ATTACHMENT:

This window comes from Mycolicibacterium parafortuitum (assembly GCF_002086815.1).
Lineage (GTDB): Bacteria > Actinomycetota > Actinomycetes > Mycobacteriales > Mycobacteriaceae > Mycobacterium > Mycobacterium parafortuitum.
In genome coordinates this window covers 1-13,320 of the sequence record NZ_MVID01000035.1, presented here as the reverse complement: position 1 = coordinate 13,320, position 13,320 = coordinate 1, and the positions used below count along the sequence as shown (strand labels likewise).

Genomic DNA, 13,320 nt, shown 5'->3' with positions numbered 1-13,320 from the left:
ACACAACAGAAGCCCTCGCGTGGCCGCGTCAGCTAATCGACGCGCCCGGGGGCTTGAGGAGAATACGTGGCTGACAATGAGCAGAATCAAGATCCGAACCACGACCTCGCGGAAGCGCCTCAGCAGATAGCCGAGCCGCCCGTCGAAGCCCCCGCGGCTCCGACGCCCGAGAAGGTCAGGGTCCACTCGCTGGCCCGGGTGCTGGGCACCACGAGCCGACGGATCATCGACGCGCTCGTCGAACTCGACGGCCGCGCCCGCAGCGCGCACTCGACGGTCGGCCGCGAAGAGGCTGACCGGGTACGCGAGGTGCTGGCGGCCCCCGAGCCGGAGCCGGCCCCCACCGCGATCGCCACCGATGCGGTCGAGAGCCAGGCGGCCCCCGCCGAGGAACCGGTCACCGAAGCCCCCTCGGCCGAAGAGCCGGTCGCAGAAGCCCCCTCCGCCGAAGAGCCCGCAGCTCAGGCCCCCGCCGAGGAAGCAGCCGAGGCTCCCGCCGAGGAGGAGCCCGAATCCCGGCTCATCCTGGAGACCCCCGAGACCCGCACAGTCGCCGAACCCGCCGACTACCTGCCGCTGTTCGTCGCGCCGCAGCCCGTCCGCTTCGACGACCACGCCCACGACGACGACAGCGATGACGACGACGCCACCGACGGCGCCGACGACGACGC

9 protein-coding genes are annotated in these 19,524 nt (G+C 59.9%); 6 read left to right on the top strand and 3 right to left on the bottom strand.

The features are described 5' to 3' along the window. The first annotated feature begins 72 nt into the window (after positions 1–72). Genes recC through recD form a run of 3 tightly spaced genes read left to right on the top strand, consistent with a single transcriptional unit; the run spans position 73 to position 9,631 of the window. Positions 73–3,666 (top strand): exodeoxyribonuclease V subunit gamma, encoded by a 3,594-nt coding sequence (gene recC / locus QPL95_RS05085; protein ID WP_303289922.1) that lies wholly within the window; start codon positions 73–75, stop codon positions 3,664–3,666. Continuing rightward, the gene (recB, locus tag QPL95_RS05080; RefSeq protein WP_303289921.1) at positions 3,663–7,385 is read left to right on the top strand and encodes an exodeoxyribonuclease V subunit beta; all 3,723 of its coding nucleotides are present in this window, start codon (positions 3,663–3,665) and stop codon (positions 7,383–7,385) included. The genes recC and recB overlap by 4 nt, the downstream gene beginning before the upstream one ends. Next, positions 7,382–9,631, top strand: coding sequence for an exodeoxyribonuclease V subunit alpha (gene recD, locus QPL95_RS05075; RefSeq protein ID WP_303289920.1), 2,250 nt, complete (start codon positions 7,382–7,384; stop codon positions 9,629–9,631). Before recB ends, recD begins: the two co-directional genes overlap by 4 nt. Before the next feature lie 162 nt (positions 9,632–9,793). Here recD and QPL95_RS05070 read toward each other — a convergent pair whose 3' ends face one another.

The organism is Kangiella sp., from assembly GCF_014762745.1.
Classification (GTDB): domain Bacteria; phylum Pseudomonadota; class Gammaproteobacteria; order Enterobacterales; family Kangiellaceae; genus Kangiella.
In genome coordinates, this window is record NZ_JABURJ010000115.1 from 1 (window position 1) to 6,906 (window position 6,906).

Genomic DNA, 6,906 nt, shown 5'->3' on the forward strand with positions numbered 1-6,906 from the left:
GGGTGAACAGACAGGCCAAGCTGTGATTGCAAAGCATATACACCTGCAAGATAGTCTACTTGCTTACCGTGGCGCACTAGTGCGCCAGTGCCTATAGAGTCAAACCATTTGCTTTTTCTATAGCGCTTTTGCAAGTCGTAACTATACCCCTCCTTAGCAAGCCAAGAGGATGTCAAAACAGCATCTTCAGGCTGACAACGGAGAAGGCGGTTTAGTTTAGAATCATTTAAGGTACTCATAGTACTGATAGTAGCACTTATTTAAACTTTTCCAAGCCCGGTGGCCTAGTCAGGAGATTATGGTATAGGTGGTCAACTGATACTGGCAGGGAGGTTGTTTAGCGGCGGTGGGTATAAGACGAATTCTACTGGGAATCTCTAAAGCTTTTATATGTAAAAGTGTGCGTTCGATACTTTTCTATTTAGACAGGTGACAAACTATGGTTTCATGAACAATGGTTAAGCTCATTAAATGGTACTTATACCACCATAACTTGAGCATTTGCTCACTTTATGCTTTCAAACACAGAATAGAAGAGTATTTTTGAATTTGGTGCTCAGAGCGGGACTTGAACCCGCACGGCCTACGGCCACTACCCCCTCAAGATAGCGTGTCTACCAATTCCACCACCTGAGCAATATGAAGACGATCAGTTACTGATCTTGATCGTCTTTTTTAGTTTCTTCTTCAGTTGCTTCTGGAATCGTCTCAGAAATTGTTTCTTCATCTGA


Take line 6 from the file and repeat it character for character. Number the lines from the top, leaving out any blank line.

9 protein-coding genes are annotated in these 19,524 nt (G+C 59.9%); 6 read left to right on the top strand and 3 right to left on the bottom strand.